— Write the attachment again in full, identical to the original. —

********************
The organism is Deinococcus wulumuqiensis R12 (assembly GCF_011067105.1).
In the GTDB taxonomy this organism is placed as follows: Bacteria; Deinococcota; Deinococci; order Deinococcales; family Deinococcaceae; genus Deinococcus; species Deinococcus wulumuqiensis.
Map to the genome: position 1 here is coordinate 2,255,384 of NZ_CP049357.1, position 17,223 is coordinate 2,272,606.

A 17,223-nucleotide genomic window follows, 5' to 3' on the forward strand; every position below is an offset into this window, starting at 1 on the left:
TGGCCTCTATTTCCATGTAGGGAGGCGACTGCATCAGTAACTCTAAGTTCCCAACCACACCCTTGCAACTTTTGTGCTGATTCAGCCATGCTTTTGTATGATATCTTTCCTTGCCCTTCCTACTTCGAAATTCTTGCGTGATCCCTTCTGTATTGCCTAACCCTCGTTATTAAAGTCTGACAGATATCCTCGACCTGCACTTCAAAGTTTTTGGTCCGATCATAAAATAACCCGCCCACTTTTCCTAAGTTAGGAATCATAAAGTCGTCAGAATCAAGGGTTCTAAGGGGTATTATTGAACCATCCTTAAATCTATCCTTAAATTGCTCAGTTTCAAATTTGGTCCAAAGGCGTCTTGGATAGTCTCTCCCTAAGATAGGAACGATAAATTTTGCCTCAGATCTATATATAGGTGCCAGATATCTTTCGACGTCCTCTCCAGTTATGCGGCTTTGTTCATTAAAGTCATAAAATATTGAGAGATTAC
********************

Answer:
The organism is Deinococcus wulumuqiensis R12 (assembly GCF_011067105.1).
In the GTDB taxonomy this organism is placed as follows: Bacteria; Deinococcota; Deinococci; order Deinococcales; family Deinococcaceae; genus Deinococcus; species Deinococcus wulumuqiensis.
Map to the genome: position 1 here is coordinate 2,255,384 of NZ_CP049357.1, position 17,223 is coordinate 2,272,606.

A 17,223-nucleotide genomic window follows, 5' to 3' on the forward strand; every position below is an offset into this window, starting at 1 on the left:
TGGCCTCTATTTCCATGTAGGGAGGCGACTGCATCAGTAACTCTAAGTTCCCAACCACACCCTTGCAACTTTTGTGCTGATTCAGCCATGCTTTTGTATGATATCTTTCCTTGCCCTTCCTACTTCGAAATTCTTGCGTGATCCCTTCTGTATTGCCTAACCCTCGTTATTAAAGTCTGACAGATATCCTCGACCTGCACTTCAAAGTTTTTGGTCCGATCATAAAATAACCCGCCCACTTTTCCTAAGTTAGGAATCATAAAGTCGTCAGAATCAAGGGTTCTAAGGGGTATTATTGAACCATCCTTAAATCTATCCTTAAATTGCTCAGTTTCAAATTTGGTCCAAAGGCGTCTTGGATAGTCTCTCCCTAAGATAGGAACGATAAATTTTGCCTCAGATCTATATATAGGTGCCAGATATCTTTCGACGTCCTCTCCAGTTATGCGGCTTTGTTCATTAAAGTCATAAAATATTGAGAGATTAC